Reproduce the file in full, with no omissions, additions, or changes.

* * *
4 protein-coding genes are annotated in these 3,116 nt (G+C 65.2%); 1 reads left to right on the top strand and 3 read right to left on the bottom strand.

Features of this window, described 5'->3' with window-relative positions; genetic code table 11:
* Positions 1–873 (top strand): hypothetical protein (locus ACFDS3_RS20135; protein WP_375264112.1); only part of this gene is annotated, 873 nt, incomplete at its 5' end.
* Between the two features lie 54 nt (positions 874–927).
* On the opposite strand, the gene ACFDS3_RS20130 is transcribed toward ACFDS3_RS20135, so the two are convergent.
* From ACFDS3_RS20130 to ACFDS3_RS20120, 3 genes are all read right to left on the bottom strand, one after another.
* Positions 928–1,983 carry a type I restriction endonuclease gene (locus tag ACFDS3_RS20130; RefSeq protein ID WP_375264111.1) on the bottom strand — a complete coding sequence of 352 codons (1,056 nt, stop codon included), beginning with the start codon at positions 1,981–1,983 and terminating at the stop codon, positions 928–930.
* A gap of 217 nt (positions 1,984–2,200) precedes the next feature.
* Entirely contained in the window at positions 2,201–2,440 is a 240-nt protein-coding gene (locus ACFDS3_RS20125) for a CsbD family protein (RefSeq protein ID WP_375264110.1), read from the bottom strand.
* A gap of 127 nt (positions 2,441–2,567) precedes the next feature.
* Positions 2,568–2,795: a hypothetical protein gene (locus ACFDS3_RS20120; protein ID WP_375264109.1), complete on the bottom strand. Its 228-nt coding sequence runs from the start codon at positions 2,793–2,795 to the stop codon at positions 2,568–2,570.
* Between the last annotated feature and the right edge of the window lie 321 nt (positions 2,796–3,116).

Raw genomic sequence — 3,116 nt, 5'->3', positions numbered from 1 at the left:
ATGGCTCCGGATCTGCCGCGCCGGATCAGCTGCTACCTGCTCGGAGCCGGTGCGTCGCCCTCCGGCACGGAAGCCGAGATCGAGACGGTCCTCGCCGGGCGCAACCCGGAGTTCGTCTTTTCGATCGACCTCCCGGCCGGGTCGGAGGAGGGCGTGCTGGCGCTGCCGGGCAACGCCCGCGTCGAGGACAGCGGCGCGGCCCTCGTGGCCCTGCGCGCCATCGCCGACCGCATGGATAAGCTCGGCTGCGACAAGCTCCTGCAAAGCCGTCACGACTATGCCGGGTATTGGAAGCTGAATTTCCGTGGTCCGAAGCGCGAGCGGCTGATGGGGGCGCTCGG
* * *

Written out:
4 protein-coding genes are annotated in these 3,116 nt (G+C 65.2%); 1 reads left to right on the top strand and 3 read right to left on the bottom strand.

Features of this window, described 5'->3' with window-relative positions; genetic code table 11:
* Positions 1–873 (top strand): hypothetical protein (locus ACFDS3_RS20135; protein WP_375264112.1); only part of this gene is annotated, 873 nt, incomplete at its 5' end.
* Between the two features lie 54 nt (positions 874–927).
* On the opposite strand, the gene ACFDS3_RS20130 is transcribed toward ACFDS3_RS20135, so the two are convergent.
* From ACFDS3_RS20130 to ACFDS3_RS20120, 3 genes are all read right to left on the bottom strand, one after another.
* Positions 928–1,983 carry a type I restriction endonuclease gene (locus tag ACFDS3_RS20130; RefSeq protein ID WP_375264111.1) on the bottom strand — a complete coding sequence of 352 codons (1,056 nt, stop codon included), beginning with the start codon at positions 1,981–1,983 and terminating at the stop codon, positions 928–930.
* A gap of 217 nt (positions 1,984–2,200) precedes the next feature.
* Entirely contained in the window at positions 2,201–2,440 is a 240-nt protein-coding gene (locus ACFDS3_RS20125) for a CsbD family protein (RefSeq protein ID WP_375264110.1), read from the bottom strand.
* A gap of 127 nt (positions 2,441–2,567) precedes the next feature.
* Positions 2,568–2,795: a hypothetical protein gene (locus ACFDS3_RS20120; protein ID WP_375264109.1), complete on the bottom strand. Its 228-nt coding sequence runs from the start codon at positions 2,793–2,795 to the stop codon at positions 2,568–2,570.
* Between the last annotated feature and the right edge of the window lie 321 nt (positions 2,796–3,116).

Raw genomic sequence — 3,116 nt, 5'->3', positions numbered from 1 at the left:
ATGGCTCCGGATCTGCCGCGCCGGATCAGCTGCTACCTGCTCGGAGCCGGTGCGTCGCCCTCCGGCACGGAAGCCGAGATCGAGACGGTCCTCGCCGGGCGCAACCCGGAGTTCGTCTTTTCGATCGACCTCCCGGCCGGGTCGGAGGAGGGCGTGCTGGCGCTGCCGGGCAACGCCCGCGTCGAGGACAGCGGCGCGGCCCTCGTGGCCCTGCGCGCCATCGCCGACCGCATGGATAAGCTCGGCTGCGACAAGCTCCTGCAAAGCCGTCACGACTATGCCGGGTATTGGAAGCTGAATTTCCGTGGTCCGAAGCGCGAGCGGCTGATGGGGGCGCTCGG